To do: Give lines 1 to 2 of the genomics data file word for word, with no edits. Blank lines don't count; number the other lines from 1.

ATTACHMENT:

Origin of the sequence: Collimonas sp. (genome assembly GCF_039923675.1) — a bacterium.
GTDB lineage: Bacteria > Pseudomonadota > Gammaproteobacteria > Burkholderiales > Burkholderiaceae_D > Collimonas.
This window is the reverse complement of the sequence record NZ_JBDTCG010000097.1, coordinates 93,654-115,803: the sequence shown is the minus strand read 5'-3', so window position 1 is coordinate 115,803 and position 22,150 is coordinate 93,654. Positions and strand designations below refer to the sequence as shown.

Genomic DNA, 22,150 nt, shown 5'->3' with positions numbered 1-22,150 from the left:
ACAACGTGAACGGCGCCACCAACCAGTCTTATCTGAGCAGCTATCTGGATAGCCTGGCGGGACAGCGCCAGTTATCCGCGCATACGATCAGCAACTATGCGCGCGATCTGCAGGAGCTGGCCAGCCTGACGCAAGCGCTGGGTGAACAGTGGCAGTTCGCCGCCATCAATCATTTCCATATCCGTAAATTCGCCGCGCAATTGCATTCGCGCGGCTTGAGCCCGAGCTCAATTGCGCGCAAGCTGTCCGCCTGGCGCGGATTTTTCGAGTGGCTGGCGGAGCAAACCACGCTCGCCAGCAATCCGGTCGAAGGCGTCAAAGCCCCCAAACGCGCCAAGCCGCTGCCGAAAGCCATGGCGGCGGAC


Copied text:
Origin of the sequence: Collimonas sp. (genome assembly GCF_039923675.1) — a bacterium.
GTDB lineage: Bacteria > Pseudomonadota > Gammaproteobacteria > Burkholderiales > Burkholderiaceae_D > Collimonas.